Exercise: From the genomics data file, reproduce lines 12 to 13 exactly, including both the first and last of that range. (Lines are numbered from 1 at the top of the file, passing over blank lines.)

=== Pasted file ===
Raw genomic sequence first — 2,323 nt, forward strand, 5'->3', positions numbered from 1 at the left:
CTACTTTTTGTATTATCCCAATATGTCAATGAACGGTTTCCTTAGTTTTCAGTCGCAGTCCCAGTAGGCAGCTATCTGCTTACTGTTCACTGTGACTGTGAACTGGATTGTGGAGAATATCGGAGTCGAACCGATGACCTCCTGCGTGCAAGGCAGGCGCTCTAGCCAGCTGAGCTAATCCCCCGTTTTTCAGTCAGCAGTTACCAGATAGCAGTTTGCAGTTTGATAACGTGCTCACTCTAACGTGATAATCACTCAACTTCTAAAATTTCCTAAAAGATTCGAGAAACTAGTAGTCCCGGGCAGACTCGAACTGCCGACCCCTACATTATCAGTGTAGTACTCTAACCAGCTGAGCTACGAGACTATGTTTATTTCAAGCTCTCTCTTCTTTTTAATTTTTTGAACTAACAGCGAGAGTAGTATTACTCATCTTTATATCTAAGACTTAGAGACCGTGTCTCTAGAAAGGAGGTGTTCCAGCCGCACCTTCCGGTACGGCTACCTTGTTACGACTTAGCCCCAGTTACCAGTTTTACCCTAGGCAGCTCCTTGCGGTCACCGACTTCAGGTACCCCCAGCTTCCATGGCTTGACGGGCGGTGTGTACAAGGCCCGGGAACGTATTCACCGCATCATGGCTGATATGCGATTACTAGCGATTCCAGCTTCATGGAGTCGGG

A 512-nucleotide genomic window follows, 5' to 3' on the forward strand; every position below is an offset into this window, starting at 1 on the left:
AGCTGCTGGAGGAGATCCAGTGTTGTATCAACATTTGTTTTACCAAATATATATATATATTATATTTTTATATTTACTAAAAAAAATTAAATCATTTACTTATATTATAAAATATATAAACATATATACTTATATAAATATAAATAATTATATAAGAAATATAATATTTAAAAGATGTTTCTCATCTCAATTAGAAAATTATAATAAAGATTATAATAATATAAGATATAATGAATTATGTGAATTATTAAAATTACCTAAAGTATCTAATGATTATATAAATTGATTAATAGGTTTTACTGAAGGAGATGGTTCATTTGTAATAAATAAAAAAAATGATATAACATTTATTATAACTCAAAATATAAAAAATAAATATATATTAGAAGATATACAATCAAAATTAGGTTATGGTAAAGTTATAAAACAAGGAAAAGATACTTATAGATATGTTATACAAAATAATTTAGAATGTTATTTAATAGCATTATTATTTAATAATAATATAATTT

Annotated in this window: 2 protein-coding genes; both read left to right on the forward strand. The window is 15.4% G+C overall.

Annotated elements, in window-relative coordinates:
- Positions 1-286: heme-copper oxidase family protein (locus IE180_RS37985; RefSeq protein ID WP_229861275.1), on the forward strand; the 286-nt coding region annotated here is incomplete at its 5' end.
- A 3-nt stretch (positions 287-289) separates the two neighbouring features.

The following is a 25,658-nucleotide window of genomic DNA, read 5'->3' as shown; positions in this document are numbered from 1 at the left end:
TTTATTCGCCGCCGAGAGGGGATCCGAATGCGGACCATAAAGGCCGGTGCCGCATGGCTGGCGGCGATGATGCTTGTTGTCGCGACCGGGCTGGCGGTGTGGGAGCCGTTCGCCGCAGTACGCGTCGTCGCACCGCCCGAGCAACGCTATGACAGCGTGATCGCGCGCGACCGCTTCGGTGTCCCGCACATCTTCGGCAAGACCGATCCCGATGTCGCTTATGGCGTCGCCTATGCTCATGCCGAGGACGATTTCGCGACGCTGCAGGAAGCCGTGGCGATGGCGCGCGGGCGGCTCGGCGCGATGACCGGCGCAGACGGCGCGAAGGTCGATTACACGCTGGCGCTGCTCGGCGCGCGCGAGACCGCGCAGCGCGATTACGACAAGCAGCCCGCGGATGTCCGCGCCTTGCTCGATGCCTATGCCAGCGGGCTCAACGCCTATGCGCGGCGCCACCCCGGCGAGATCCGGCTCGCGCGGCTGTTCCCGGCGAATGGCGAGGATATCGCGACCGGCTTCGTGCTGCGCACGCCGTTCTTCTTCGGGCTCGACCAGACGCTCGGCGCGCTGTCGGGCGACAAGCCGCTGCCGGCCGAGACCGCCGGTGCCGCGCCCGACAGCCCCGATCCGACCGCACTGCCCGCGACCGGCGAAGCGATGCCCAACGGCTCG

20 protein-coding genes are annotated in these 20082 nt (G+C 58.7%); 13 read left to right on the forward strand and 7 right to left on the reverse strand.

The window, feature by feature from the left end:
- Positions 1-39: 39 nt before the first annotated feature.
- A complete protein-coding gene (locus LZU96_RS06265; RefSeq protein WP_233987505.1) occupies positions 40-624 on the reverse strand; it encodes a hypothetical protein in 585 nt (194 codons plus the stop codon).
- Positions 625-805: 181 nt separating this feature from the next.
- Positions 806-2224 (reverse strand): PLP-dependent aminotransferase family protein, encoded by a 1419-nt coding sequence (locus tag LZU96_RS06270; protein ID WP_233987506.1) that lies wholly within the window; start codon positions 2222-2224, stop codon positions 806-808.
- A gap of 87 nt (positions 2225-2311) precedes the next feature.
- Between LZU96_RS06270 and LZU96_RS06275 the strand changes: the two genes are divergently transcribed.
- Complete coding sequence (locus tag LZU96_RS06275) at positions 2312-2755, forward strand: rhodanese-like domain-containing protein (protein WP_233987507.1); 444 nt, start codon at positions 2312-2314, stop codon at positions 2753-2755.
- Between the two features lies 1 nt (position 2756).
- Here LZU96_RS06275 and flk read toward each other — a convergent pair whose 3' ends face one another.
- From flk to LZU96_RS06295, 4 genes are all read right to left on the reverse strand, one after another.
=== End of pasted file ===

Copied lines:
The window, feature by feature from the left end:
- Positions 1-39: 39 nt before the first annotated feature.